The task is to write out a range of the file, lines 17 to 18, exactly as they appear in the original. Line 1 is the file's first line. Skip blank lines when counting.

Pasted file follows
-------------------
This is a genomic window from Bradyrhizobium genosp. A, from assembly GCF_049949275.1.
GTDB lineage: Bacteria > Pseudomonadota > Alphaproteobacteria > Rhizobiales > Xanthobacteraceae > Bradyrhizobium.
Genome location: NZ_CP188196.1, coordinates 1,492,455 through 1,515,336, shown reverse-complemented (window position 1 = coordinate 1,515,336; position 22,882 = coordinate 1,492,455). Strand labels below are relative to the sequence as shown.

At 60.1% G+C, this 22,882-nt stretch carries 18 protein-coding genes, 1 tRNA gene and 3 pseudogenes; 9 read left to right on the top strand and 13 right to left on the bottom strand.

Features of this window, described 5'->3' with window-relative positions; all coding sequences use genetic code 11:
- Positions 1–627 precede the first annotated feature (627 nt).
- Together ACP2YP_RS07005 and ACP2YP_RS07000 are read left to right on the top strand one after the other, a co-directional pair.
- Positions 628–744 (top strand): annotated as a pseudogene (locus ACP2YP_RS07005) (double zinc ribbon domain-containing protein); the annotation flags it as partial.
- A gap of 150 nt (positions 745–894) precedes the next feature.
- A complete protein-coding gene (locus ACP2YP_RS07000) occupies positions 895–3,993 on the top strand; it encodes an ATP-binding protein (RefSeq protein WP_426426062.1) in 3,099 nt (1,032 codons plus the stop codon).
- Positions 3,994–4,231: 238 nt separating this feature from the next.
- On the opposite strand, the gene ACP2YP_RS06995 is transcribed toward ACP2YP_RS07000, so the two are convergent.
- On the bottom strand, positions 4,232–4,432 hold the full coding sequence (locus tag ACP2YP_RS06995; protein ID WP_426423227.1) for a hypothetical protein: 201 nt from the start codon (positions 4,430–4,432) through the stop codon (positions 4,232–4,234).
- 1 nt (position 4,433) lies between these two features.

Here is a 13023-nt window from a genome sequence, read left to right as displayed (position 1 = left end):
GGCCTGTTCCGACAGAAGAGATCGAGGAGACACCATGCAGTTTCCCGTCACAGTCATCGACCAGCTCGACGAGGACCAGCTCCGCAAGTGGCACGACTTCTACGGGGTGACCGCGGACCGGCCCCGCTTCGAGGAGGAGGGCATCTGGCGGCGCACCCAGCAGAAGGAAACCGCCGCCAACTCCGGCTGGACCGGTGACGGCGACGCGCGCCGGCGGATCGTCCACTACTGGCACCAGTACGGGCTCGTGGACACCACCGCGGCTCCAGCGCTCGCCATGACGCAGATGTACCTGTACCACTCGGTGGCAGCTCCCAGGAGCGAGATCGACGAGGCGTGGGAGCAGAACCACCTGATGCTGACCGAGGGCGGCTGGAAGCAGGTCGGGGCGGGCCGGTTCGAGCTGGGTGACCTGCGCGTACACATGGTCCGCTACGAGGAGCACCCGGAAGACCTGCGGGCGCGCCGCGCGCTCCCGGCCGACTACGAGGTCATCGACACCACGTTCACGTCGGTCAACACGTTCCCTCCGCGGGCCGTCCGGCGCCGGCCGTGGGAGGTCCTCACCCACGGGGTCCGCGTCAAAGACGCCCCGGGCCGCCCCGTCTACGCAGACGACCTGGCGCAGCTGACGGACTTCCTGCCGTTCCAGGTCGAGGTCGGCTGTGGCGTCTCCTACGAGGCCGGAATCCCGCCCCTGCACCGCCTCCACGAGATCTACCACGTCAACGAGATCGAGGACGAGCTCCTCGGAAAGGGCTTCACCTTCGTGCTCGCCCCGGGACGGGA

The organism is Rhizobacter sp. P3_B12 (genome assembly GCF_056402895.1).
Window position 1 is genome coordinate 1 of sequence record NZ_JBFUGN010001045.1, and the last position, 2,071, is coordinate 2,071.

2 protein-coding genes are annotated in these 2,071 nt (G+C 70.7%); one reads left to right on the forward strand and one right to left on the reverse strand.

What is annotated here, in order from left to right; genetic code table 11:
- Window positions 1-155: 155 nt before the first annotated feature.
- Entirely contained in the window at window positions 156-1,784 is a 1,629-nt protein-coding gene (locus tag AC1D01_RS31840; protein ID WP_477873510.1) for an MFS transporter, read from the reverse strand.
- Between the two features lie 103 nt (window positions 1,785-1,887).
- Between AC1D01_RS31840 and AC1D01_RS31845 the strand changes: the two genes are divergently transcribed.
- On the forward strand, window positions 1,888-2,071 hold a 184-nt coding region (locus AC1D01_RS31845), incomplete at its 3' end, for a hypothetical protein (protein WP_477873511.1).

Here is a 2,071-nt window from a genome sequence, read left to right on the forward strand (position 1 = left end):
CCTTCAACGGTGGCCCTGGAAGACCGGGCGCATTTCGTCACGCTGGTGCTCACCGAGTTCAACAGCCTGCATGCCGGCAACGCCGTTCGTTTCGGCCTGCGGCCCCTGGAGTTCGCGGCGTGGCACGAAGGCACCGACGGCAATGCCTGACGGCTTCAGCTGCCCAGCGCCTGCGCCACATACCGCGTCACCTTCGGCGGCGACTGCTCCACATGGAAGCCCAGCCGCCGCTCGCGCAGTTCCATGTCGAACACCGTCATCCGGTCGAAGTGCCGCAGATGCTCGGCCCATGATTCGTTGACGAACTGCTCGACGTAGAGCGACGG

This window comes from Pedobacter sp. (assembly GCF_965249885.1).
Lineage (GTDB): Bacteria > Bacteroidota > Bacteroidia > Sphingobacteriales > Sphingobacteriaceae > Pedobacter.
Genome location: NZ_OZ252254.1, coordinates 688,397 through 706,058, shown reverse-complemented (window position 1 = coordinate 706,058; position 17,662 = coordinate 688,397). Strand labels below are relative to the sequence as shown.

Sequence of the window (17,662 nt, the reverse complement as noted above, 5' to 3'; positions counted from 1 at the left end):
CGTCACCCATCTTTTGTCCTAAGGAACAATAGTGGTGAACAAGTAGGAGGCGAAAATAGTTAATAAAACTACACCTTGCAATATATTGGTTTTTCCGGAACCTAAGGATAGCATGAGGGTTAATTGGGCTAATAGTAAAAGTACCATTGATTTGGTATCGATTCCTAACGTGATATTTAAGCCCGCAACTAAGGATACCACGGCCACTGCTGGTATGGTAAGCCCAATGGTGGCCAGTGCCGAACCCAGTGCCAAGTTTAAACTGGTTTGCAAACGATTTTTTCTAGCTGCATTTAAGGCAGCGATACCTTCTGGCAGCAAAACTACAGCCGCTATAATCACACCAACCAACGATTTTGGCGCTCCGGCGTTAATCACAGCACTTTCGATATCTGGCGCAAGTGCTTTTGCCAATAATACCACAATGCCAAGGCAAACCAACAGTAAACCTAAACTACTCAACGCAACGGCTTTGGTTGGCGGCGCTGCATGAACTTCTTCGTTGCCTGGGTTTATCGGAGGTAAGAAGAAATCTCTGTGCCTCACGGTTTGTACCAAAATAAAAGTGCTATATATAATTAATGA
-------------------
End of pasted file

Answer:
The organism is Rhizobacter sp. P3_B12 (genome assembly GCF_056402895.1).
Window position 1 is genome coordinate 1 of sequence record NZ_JBFUGN010001045.1, and the last position, 2,071, is coordinate 2,071.